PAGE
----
This model explains the market okay if you squint just right and throw out the major data points of the century, like, say, the Great Depression, so naturally it was taken as gospel.  It also created a whole wonderful new industry for Wall Street because now they could own the same thing as everyone and charge a fee for doing so without getting blamed if things went bad.  But I'm being facetious and cynical.  The theory really isn't that stupid, even if you can hardly call it empirical science.  It does more or less explain long stretches of data in a parsimonious fashion.  And in the end, I can't say I have a better suggestion than this extreme diversification for the amateur investor.  Like so many things in economics though, it's clear that the George Soros principle of reflexivity applies here as well -- once everyone does what the theory says they should, it ceases to be valid.  In this case, everyone diversified into the same stuff, and the correlations increased dramatically, which invalidates the premise.

Now it's pretty obvious where I'm heading with this.  It seems to me that the problem was that we grew a monoculture of diversity.  Once this monoculture was established, the combination of finance and politics swept through it like a virus.  We unhooked the basic premises of capitalism, namely that owners with varying preferences care what happens to their property.  If it's only ever 1% of your property it can't really be worth worrying about, right?  In that case why would you bother with governing the investments you make?  None of them is individually important and you can't know about everything.  On top of that, they've already proven to you that you can't beat the market, and proven too that when you just buy a bit of everything, it will all magically work itself out, even if it's immediately obvious that if most people are following this advice it can't possibly work.  So there's no point in even trying to govern the corporations you own for your benefit.  Sit back, drink your coffee and enjoy your divine right to a little slice of America.

In the end, this monoculture reminds me of socialism.  Instead of centralizing economic decisions in one 'party brain' that wisely and benevolently  decides how we should allocate resources, we have centralized decisions in one theory that wisely and benevolently declines to make those decisions.  It's kinda like a lobotomized socialism.  And of course, once you take away the patient's higher brain functions, they end up running on the old autonomic reptile brain power.  Just how ancient is the Vampire Squid?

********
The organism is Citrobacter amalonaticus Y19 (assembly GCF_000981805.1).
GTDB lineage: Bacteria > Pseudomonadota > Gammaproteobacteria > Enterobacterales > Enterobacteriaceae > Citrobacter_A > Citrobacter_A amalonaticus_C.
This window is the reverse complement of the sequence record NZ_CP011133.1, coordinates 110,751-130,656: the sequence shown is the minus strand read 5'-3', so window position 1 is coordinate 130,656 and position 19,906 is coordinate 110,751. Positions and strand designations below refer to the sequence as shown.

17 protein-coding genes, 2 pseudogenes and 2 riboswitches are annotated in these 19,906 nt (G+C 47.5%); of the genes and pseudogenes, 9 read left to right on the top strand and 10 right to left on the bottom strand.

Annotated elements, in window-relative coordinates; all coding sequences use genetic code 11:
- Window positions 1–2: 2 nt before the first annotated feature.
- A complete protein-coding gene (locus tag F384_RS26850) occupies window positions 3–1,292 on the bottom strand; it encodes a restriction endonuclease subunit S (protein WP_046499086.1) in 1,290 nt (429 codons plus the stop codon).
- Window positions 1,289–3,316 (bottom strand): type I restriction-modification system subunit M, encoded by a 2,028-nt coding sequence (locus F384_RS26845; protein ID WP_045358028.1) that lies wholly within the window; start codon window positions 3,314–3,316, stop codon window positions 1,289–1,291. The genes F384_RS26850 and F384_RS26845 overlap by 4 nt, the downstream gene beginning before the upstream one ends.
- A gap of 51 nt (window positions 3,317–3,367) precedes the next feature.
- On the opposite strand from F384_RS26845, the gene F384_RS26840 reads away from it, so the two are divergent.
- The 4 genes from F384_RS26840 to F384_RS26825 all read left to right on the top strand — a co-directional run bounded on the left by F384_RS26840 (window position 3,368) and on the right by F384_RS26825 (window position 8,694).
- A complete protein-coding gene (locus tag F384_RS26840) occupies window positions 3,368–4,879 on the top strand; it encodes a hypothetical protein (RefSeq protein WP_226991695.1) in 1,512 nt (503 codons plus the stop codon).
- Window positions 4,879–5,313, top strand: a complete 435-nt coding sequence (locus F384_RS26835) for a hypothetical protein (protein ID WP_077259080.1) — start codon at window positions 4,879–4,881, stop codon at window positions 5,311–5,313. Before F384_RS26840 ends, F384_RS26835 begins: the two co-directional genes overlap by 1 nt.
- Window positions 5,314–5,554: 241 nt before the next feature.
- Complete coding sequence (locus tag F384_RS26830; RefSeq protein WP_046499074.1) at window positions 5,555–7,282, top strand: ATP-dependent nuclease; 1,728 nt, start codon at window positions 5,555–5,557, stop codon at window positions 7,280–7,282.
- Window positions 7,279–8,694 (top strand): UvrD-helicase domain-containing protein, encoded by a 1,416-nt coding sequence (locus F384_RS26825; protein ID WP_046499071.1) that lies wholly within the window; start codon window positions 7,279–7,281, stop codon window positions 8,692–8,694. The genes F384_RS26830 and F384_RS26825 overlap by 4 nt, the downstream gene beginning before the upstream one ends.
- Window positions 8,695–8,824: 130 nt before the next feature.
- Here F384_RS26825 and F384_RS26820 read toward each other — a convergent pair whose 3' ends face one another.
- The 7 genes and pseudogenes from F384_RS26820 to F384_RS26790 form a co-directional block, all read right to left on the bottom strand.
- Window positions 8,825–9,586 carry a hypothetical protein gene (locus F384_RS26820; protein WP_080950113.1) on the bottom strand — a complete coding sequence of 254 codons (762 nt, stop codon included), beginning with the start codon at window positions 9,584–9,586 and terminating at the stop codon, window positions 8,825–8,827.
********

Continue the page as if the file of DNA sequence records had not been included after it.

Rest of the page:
adam said...

Profound post! The micronization of ownership makes the owner-agent problem enormous. Never occurred to me that this micronization largely comes from one aspect of market philosophy.

Zantox said...

I love knowing how you go about your day (professionally). It colors your scribe here (particularly the penultimate paragraph) with the 128 count box of Crayolas :)

Clark said...

Zantox, the crayon thing really made me laugh this morning. My views are definitely colored by the fact that the ownership in my professional life is anything but micronized, to steal Adam's phrase for it.

It's just a weird way of talking my book I guess.

Zantox said...


I actually subscribe to your view quiet closely (or at least a combination of your professional direction and some of the comments in this post). I tend to bet heavily on things I believe I know well, but at the same time am broadly invested (indexed ETFs, as you say) -- mostly because I haven't a clue about the public markets (and even less faith in them -- at least at my level of investment/corporate control).

While I have encountered a number of folks in my academic and professional career that subscribe to the same philosophy, one stands out. My favorite quote from him was:

"It's okay to put all of your eggs in one basket. Just make sure you WATCH THE F'ING BASKET".

(I kindly note that he is/was a principal in a private equity firm).